Whether you’re five weeks or five months into pregnancy, there’s a common moment in pregnancy when you realize you should probably read a birth book.
With literally hundreds of choices, it can be overwhelming to know what to read. Here’s our highly curated list. Our top Three. To get you from the positive pee stick to pushing. Of course, we think you should take a birth class too.
Written by Rebecca Dekker, founder of Evidence Based Birth, Babies Are Not Pizzas documents the realities of institutional care during childbirth and reveals creative solutions for anyone preparing to navigate the U.S. healthcare system. If you’re in your first or second trimester, ready, willing, and able to think critically about your birth location and chosen medical provider this book is a must read!
Angela Garbes developed a following in 2015 when she published this piece on the science behind breastmilk. Like a Mother combines the research skills of a journalist with the passion a new mother. The book explores lesser focused on but much more important aspects of pregnancy, birth, and postpartum: Miscarriage, mediocre birthing experiences, the placenta, pelvic health, and overall vulnerability to name a few. It is part science, part memoir, and most closely resembles the Birthsmarter approach that there’s no right way!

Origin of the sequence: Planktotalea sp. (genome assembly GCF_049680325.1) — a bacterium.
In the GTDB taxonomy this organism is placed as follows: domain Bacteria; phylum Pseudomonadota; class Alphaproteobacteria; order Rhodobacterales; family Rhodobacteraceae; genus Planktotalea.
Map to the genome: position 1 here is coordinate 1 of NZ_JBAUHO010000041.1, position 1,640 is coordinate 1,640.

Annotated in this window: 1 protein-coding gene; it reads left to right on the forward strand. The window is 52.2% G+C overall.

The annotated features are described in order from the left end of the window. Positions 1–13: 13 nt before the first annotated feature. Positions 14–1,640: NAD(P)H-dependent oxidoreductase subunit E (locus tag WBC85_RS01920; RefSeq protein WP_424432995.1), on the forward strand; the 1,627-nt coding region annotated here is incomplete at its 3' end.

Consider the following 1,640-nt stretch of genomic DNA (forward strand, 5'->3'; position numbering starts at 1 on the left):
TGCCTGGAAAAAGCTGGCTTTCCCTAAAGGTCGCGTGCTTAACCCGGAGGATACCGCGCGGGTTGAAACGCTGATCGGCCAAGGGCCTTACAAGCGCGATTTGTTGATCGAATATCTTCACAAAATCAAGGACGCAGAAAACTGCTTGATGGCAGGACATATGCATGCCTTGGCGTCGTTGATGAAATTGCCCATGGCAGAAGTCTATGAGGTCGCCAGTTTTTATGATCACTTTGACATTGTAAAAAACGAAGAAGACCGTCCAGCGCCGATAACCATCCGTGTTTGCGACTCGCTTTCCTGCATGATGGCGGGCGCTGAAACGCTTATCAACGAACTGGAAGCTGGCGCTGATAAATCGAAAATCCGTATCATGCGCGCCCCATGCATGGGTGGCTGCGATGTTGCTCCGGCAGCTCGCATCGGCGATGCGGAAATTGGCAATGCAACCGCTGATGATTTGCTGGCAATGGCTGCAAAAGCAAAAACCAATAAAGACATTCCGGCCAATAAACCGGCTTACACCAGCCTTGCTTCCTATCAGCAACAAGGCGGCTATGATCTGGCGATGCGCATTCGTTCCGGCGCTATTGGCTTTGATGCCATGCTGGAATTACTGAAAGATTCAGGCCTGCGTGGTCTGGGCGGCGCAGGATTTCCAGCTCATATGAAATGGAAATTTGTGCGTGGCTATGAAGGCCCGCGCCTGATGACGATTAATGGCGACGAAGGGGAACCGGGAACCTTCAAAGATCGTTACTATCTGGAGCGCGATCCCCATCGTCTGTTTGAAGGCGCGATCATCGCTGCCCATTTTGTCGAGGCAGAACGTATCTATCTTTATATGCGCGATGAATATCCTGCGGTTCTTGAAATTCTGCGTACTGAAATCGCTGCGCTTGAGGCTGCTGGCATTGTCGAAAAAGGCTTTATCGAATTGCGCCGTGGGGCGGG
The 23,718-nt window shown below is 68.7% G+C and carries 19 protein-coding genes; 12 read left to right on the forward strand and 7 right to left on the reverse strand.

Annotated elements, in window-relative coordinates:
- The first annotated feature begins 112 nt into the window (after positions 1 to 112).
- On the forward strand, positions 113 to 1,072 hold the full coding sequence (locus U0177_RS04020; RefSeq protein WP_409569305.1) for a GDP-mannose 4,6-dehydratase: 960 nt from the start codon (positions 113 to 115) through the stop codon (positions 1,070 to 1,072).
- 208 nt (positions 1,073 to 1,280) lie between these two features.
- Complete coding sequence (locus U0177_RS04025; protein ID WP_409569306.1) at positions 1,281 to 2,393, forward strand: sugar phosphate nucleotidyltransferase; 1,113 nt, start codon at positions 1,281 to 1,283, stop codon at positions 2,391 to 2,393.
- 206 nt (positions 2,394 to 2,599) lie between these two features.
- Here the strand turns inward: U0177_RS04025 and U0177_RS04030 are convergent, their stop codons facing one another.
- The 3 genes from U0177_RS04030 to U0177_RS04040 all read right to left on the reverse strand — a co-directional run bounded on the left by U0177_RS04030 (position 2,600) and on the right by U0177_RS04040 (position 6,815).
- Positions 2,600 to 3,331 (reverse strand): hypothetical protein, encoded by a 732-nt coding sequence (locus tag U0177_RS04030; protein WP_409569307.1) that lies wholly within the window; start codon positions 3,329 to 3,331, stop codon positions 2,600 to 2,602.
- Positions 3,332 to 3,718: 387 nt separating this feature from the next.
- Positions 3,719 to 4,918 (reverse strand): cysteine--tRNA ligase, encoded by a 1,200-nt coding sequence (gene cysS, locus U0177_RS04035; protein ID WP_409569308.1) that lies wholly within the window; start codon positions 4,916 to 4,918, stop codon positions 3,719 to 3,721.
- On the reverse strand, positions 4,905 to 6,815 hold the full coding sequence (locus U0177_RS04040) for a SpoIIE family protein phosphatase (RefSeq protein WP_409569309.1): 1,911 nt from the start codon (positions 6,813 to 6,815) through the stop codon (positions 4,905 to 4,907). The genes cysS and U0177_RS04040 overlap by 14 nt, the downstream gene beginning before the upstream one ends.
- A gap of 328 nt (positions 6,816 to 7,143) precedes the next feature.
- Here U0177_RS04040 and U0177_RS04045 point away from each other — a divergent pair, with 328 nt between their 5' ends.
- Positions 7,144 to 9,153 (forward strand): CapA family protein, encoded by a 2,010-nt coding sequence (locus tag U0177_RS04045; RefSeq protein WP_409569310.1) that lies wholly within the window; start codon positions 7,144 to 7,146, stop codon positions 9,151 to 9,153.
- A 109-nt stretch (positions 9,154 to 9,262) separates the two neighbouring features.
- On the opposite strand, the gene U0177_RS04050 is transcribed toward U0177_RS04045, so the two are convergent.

Penny Simkin’s The Birth Partner educates partners on their role as labor support but is truly a brilliant read for pregnant people as well. I much prefer it over all other generic pregnancy/birth books! It covers what to expect from the end of pregnancy through labor and the early stages postpartum, offers care-taking techniques for the whole process, and lays out information on the many possible options a laboring woman will face so that she and her partner can make educated decisions before and during labor. It is as much a guidebook for mother and partner to prepare for labor as it is a reference tool for partners during labor.
What are we missing? Tell us below which books you’ve been really enjoying!